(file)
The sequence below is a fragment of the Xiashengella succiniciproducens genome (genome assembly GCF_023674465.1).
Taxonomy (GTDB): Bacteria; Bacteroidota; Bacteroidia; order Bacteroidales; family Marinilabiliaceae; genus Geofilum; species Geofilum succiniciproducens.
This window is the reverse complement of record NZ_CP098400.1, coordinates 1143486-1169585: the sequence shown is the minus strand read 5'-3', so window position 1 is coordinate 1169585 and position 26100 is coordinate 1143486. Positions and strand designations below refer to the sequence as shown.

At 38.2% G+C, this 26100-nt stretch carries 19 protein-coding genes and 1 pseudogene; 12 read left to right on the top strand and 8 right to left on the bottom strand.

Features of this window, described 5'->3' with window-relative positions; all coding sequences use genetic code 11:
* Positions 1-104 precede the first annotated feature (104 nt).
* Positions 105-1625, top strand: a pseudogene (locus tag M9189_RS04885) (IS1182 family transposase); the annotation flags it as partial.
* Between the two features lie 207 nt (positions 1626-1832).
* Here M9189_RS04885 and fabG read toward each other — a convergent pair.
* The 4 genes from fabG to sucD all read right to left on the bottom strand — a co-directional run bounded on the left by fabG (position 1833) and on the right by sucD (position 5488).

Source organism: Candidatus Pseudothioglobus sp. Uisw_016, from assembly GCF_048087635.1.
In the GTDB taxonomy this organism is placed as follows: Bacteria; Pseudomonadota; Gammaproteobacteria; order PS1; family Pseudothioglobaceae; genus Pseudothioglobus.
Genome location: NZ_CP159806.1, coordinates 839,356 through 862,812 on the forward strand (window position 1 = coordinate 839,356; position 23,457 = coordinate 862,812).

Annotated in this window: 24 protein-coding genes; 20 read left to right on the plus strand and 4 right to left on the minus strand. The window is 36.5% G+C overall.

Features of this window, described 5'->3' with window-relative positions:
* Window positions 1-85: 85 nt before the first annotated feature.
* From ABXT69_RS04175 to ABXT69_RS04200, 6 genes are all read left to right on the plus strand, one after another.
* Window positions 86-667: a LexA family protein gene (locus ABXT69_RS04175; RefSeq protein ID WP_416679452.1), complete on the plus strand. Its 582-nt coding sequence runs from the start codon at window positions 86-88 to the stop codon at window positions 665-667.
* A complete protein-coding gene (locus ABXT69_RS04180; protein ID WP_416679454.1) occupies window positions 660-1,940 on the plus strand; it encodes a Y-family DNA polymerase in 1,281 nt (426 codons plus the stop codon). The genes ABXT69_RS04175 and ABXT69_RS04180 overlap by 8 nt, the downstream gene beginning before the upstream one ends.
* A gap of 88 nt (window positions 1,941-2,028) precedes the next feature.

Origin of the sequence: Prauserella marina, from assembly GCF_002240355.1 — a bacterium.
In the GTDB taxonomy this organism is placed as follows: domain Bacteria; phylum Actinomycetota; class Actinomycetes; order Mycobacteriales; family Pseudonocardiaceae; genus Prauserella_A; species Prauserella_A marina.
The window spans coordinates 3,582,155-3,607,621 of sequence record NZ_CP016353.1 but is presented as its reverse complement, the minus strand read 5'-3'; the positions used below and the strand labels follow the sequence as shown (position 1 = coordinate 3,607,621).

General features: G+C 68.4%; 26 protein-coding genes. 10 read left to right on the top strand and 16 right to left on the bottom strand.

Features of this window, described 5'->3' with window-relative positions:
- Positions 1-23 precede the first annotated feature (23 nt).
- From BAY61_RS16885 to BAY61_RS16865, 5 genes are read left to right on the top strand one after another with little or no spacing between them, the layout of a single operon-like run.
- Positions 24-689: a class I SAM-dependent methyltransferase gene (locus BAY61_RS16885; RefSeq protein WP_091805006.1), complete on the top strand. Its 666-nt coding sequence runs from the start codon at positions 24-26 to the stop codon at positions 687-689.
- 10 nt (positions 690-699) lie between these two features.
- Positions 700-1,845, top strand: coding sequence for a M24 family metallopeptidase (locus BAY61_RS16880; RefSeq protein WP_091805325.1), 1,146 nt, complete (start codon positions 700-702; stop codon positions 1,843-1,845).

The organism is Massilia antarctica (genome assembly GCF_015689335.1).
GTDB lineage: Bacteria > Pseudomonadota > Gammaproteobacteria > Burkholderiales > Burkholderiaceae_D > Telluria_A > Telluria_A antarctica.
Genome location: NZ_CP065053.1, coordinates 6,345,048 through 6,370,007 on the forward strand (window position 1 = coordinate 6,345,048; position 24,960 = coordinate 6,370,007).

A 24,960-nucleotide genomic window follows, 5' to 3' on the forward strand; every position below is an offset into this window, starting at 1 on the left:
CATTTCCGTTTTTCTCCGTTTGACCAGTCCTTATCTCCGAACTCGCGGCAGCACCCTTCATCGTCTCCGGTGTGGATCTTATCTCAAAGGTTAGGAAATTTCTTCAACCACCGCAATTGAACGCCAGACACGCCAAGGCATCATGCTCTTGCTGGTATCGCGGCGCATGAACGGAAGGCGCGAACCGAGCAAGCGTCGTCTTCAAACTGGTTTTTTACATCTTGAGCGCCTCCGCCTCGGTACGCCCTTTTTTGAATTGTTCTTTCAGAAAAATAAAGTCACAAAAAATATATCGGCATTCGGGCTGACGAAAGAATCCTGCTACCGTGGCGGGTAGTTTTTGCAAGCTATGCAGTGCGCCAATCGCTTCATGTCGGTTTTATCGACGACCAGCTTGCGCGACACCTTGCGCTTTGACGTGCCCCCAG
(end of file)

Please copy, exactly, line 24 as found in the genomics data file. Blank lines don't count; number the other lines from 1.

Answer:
General features: G+C 68.4%; 26 protein-coding genes. 10 read left to right on the top strand and 16 right to left on the bottom strand.